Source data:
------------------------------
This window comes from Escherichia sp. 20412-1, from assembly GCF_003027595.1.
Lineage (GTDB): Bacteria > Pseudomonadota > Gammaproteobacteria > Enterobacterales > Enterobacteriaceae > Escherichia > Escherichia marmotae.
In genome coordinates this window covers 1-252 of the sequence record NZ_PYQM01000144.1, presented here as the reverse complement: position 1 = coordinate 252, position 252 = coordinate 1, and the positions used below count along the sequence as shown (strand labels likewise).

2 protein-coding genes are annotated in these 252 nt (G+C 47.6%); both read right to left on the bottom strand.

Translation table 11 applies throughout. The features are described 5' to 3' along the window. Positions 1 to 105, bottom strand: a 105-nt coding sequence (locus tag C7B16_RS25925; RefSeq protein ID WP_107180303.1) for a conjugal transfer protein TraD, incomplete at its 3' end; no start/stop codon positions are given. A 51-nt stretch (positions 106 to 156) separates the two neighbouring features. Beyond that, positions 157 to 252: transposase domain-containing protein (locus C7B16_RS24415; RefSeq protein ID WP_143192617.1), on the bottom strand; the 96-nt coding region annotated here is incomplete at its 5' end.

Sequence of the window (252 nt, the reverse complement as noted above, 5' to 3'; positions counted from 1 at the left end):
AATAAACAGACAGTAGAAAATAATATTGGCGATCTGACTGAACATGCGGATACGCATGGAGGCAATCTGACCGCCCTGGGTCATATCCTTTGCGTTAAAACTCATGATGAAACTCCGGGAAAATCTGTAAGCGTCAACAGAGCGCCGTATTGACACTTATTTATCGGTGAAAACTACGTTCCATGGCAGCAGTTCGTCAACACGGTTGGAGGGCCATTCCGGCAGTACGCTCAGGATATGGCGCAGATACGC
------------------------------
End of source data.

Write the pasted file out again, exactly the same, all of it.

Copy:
This window comes from Escherichia sp. 20412-1, from assembly GCF_003027595.1.
Lineage (GTDB): Bacteria > Pseudomonadota > Gammaproteobacteria > Enterobacterales > Enterobacteriaceae > Escherichia > Escherichia marmotae.
In genome coordinates this window covers 1-252 of the sequence record NZ_PYQM01000144.1, presented here as the reverse complement: position 1 = coordinate 252, position 252 = coordinate 1, and the positions used below count along the sequence as shown (strand labels likewise).

2 protein-coding genes are annotated in these 252 nt (G+C 47.6%); both read right to left on the bottom strand.

Translation table 11 applies throughout. The features are described 5' to 3' along the window. Positions 1 to 105, bottom strand: a 105-nt coding sequence (locus tag C7B16_RS25925; RefSeq protein ID WP_107180303.1) for a conjugal transfer protein TraD, incomplete at its 3' end; no start/stop codon positions are given. A 51-nt stretch (positions 106 to 156) separates the two neighbouring features. Beyond that, positions 157 to 252: transposase domain-containing protein (locus C7B16_RS24415; RefSeq protein ID WP_143192617.1), on the bottom strand; the 96-nt coding region annotated here is incomplete at its 5' end.

Sequence of the window (252 nt, the reverse complement as noted above, 5' to 3'; positions counted from 1 at the left end):
AATAAACAGACAGTAGAAAATAATATTGGCGATCTGACTGAACATGCGGATACGCATGGAGGCAATCTGACCGCCCTGGGTCATATCCTTTGCGTTAAAACTCATGATGAAACTCCGGGAAAATCTGTAAGCGTCAACAGAGCGCCGTATTGACACTTATTTATCGGTGAAAACTACGTTCCATGGCAGCAGTTCGTCAACACGGTTGGAGGGCCATTCCGGCAGTACGCTCAGGATATGGCGCAGATACGC